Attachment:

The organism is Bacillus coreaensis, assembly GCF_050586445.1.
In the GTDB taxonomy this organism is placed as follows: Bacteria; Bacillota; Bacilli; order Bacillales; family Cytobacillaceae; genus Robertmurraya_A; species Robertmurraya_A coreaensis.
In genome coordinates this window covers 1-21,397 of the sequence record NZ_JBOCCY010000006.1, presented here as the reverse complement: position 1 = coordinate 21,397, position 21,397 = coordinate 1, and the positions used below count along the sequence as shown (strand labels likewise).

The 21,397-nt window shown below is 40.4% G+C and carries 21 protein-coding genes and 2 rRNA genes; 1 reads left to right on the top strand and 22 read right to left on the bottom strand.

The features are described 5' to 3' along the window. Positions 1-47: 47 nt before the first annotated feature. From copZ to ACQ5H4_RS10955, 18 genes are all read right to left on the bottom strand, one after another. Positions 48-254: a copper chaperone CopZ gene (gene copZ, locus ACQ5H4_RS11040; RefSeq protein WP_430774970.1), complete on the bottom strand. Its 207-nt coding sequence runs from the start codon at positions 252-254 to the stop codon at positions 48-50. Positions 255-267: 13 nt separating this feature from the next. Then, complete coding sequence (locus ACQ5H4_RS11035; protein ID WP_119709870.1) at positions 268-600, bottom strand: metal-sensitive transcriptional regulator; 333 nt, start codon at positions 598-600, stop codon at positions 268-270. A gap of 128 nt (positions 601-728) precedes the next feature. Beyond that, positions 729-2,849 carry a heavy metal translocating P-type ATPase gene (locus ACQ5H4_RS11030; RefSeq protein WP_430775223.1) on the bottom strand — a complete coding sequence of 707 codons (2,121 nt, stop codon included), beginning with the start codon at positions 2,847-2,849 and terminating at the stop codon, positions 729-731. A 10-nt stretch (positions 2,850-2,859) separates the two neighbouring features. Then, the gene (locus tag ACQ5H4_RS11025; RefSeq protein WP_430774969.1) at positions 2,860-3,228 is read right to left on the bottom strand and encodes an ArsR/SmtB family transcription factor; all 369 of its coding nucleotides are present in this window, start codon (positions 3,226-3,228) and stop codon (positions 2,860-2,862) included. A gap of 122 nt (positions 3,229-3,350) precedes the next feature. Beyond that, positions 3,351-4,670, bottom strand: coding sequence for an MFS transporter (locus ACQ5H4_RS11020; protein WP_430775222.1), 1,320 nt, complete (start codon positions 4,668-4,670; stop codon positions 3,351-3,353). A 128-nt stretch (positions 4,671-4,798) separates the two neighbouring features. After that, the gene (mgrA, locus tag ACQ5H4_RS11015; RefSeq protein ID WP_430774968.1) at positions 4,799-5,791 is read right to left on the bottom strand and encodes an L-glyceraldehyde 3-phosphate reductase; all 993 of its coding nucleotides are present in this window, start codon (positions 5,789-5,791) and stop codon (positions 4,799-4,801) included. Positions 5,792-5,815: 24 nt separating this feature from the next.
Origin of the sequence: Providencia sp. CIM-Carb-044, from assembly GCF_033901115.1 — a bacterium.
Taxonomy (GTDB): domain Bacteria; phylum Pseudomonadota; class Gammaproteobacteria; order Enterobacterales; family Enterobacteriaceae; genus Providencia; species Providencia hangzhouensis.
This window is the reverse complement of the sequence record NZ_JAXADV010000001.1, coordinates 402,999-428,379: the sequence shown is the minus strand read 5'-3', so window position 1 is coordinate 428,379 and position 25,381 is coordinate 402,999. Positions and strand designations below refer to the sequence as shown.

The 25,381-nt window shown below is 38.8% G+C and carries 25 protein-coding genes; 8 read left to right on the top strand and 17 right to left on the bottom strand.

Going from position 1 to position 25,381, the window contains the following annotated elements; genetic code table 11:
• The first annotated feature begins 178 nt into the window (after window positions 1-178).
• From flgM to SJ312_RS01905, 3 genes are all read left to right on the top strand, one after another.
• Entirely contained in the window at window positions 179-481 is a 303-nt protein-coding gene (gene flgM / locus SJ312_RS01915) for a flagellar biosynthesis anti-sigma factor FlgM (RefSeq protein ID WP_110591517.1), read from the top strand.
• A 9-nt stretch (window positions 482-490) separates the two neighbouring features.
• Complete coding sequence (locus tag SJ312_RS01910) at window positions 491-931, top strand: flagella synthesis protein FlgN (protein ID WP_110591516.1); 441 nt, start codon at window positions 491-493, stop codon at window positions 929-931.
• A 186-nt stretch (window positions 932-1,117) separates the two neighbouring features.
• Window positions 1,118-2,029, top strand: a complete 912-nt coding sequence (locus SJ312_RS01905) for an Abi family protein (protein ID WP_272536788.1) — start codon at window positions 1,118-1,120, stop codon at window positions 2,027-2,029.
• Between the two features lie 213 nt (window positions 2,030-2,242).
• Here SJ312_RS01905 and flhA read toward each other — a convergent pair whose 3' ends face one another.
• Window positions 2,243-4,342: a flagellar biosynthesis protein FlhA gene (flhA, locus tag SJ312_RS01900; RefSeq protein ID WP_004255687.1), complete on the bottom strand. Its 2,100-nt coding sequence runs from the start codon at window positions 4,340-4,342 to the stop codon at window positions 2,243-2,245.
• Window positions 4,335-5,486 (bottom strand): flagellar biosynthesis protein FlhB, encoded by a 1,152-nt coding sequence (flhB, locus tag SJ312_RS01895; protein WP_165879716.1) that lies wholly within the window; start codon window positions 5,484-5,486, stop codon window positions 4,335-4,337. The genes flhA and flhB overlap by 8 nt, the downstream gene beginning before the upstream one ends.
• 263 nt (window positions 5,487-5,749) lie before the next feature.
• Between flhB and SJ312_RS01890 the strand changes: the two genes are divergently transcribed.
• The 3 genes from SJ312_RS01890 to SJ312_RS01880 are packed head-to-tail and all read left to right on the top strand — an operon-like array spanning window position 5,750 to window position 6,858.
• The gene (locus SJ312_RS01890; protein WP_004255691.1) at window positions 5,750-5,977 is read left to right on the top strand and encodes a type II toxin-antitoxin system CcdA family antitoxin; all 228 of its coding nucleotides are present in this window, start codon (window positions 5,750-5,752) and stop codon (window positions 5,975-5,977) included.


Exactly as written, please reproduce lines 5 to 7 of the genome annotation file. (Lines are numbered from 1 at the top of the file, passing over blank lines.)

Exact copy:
The features are described 5' to 3' along the window. Positions 1-47: 47 nt before the first annotated feature. From copZ to ACQ5H4_RS10955, 18 genes are all read right to left on the bottom strand, one after another. Positions 48-254: a copper chaperone CopZ gene (gene copZ, locus ACQ5H4_RS11040; RefSeq protein WP_430774970.1), complete on the bottom strand. Its 207-nt coding sequence runs from the start codon at positions 252-254 to the stop codon at positions 48-50. Positions 255-267: 13 nt separating this feature from the next. Then, complete coding sequence (locus ACQ5H4_RS11035; protein ID WP_119709870.1) at positions 268-600, bottom strand: metal-sensitive transcriptional regulator; 333 nt, start codon at positions 598-600, stop codon at positions 268-270. A gap of 128 nt (positions 601-728) precedes the next feature. Beyond that, positions 729-2,849 carry a heavy metal translocating P-type ATPase gene (locus ACQ5H4_RS11030; RefSeq protein WP_430775223.1) on the bottom strand — a complete coding sequence of 707 codons (2,121 nt, stop codon included), beginning with the start codon at positions 2,847-2,849 and terminating at the stop codon, positions 729-731. A 10-nt stretch (positions 2,850-2,859) separates the two neighbouring features. Then, the gene (locus tag ACQ5H4_RS11025; RefSeq protein WP_430774969.1) at positions 2,860-3,228 is read right to left on the bottom strand and encodes an ArsR/SmtB family transcription factor; all 369 of its coding nucleotides are present in this window, start codon (positions 3,226-3,228) and stop codon (positions 2,860-2,862) included. A gap of 122 nt (positions 3,229-3,350) precedes the next feature. Beyond that, positions 3,351-4,670, bottom strand: coding sequence for an MFS transporter (locus ACQ5H4_RS11020; protein WP_430775222.1), 1,320 nt, complete (start codon positions 4,668-4,670; stop codon positions 3,351-3,353). A 128-nt stretch (positions 4,671-4,798) separates the two neighbouring features. After that, the gene (mgrA, locus tag ACQ5H4_RS11015; RefSeq protein ID WP_430774968.1) at positions 4,799-5,791 is read right to left on the bottom strand and encodes an L-glyceraldehyde 3-phosphate reductase; all 993 of its coding nucleotides are present in this window, start codon (positions 5,789-5,791) and stop codon (positions 4,799-4,801) included. Positions 5,792-5,815: 24 nt separating this feature from the next.
Origin of the sequence: Providencia sp. CIM-Carb-044, from assembly GCF_033901115.1 — a bacterium.
Taxonomy (GTDB): domain Bacteria; phylum Pseudomonadota; class Gammaproteobacteria; order Enterobacterales; family Enterobacteriaceae; genus Providencia; species Providencia hangzhouensis.